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Anne Thompson’s THE $11 BILLION YEAR (Exclusive Excerpt)


After reporting on everything movies for 25 years, Hollywood pundit Anne Thompson, an AWFJ member, has written her first book. It’s fascinating. We excerpt it here.


In its history, the Academy’s largely male directors’ branch had nominated only three other women directors—Italian Lina Wertmüller (Seven Beauties), New Zealander Jane Campion (The Piano), and American Sofia Coppola (Lost in Translation), daughter of Oscar-winningGodfather creator Francis Ford Coppola.

Gender politics in Hollywood—as everywhere else—are complex, layered, often unconscious, and difficult to parse. One can argue that things are slowly improving for women in the film industry, but they are still woefully underrepresented in too many areas, from hiring, especially as directors, to roles onscreen.

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AWFJ Women On Film – The Book On Movies Essentials – Carrie Rickey comments

The British Film Institute recently polled film critics and historians about the essential films books. Here’s its list — and also mine: Read more>>

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Women On Film – Molly Haskell’s “Frankly, My Dear” – Carrie Rickey comments

Molly Haskell revisits “Gone With the Wind” in “Frankly, My Dear,” a slim but rich volume that persuasively explains why the 1939 film blockbuster it inspired continues to revolt and rivet Americans. To read it is to catch Scarlett Fever. Read more>>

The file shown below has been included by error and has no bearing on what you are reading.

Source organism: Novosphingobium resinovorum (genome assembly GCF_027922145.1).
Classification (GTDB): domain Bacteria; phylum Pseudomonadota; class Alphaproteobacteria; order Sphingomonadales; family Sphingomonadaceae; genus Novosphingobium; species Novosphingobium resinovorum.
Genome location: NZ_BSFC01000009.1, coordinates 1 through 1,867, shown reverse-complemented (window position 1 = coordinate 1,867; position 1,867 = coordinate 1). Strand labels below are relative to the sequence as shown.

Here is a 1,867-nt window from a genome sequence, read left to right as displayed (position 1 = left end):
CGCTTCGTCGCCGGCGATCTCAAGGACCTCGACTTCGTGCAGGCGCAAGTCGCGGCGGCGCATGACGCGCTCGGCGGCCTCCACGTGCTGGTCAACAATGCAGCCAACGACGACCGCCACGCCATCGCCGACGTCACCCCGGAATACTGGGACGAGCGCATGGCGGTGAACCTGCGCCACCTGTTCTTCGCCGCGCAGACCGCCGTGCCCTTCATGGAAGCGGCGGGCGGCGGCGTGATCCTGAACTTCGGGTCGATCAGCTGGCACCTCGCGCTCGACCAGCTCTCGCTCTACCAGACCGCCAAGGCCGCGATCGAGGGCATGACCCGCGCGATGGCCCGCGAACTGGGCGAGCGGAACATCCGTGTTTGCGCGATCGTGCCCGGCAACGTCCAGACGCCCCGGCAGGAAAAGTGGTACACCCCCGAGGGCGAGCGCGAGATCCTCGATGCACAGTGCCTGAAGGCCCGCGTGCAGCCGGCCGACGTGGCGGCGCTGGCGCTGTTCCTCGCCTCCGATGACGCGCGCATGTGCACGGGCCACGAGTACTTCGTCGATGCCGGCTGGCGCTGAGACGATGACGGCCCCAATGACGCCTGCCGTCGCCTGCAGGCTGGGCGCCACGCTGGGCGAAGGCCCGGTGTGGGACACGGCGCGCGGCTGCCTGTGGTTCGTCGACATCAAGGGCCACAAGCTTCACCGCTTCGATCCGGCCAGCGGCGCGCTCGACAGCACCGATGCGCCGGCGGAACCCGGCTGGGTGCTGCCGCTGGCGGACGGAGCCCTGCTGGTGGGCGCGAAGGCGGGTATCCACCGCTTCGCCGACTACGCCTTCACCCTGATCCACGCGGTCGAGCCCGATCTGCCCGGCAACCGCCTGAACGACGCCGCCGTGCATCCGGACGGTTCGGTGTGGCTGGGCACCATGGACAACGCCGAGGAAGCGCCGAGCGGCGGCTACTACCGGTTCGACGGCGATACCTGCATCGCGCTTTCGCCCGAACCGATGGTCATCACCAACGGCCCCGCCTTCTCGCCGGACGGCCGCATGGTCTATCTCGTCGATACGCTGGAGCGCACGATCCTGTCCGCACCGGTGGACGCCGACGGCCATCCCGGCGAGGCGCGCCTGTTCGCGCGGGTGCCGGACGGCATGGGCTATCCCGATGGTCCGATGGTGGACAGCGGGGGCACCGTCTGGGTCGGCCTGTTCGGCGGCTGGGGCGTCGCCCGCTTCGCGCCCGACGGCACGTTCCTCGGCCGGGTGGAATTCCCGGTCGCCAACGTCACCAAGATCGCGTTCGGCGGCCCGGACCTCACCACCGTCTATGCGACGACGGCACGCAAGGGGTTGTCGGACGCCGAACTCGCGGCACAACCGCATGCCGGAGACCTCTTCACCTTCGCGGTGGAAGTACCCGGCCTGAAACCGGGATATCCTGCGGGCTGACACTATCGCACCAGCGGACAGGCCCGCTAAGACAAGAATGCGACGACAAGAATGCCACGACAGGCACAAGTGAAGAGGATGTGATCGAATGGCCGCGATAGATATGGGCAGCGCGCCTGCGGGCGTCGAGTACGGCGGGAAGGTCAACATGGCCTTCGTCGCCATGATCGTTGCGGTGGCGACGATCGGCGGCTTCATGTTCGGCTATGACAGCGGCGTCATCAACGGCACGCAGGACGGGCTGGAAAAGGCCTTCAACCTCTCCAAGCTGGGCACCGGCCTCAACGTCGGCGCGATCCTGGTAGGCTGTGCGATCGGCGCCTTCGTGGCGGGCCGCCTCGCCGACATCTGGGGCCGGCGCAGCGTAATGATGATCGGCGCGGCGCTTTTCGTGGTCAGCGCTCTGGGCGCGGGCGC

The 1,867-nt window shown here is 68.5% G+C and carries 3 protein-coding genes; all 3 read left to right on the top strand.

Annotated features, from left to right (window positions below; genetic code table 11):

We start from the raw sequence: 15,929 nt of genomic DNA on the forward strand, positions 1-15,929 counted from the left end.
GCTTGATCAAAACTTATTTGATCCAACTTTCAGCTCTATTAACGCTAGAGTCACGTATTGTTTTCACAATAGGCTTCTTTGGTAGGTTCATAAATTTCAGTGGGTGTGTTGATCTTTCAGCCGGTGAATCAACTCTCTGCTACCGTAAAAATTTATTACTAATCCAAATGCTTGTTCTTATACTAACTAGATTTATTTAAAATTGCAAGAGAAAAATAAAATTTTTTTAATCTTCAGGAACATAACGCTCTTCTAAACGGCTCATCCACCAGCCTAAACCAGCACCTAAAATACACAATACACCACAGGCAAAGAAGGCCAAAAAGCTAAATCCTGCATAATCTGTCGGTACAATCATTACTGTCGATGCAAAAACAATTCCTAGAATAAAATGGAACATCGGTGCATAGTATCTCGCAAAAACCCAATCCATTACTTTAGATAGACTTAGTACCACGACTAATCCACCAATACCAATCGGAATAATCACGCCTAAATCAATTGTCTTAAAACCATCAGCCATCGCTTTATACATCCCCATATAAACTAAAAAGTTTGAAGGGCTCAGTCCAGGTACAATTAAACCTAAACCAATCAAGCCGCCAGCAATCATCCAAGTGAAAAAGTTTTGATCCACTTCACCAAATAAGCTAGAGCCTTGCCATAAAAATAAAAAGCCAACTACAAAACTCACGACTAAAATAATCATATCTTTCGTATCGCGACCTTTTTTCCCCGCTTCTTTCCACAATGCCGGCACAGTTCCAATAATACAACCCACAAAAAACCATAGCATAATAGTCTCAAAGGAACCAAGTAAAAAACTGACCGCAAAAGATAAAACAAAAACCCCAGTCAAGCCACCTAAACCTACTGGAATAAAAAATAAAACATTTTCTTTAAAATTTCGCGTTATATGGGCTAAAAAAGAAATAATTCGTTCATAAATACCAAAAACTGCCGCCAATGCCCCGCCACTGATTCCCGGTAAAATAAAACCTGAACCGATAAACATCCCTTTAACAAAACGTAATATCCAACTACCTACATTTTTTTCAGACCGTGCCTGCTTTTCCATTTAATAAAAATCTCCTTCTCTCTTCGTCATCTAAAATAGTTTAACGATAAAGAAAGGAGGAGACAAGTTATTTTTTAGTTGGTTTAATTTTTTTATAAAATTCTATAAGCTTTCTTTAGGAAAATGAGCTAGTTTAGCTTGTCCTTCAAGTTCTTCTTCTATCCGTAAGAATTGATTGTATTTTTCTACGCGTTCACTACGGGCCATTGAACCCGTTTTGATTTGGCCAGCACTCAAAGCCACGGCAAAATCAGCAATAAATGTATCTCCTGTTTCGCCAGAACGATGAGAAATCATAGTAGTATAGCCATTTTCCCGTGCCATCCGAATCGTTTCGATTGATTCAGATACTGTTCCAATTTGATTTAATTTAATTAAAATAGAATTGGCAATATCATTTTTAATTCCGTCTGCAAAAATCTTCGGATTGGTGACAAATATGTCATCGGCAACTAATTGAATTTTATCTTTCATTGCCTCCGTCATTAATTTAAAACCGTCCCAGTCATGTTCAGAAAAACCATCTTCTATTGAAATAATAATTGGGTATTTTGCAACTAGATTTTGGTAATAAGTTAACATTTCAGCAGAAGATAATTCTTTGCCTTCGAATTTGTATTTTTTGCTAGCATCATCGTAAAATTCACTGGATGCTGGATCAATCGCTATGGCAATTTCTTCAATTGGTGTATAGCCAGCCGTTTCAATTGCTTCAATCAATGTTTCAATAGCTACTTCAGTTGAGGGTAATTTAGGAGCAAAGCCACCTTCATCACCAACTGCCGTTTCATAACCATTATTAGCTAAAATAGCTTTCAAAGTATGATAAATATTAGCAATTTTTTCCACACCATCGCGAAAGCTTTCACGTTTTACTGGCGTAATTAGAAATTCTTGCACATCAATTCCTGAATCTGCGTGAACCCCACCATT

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Book Review: Maitland McDonagh’s “Movie Lust”

“Movie Lust”

By Maitland McDonagh

Sasquatch Books

ISBN 10 1-57061-478-4


If you’re a cinemaniac or want to impress one, Maitland McDonagh’s “Movie Lust” is a must!

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Book Review: New Titles for Smart Moviegoers

“Understanding Movies,” Louis Grannett’s essential student guide to the formula of filmmaking, hitting shelves this February with its 11th Edition. The Prentice-Hall Humanties/Social Science publication has been a staple in classrooms for generations and has been updated to include the newest films and techniques.

“There’s No Business Like Soul Business: a Spiritual Path to Enlightened Screenwriting, Filmmaking and the Performing Arts” will be available in bookstores this winter. Author Derek Rydell, a screenwriter and script “doctor” himself, promises this book with help the reader not just more purposeful, but also prosperous. Now that’s quite a promise, isn’t it?

“Buster Keaton, Tempest in a Flat Hat,” by Edward McPherson, makes its paperback debut in February. Other releases from Newmarket Films Books include the Shooting Scripts for DreamGirls, The Good Shepard, Little Children and United 93 and Little Miss Sunshine. Coming in March, to coordinate with the release of the film, The Namesake: A Portrait of the Film based on the Novel by Jhumpa Lahiri.

Joanna Langfield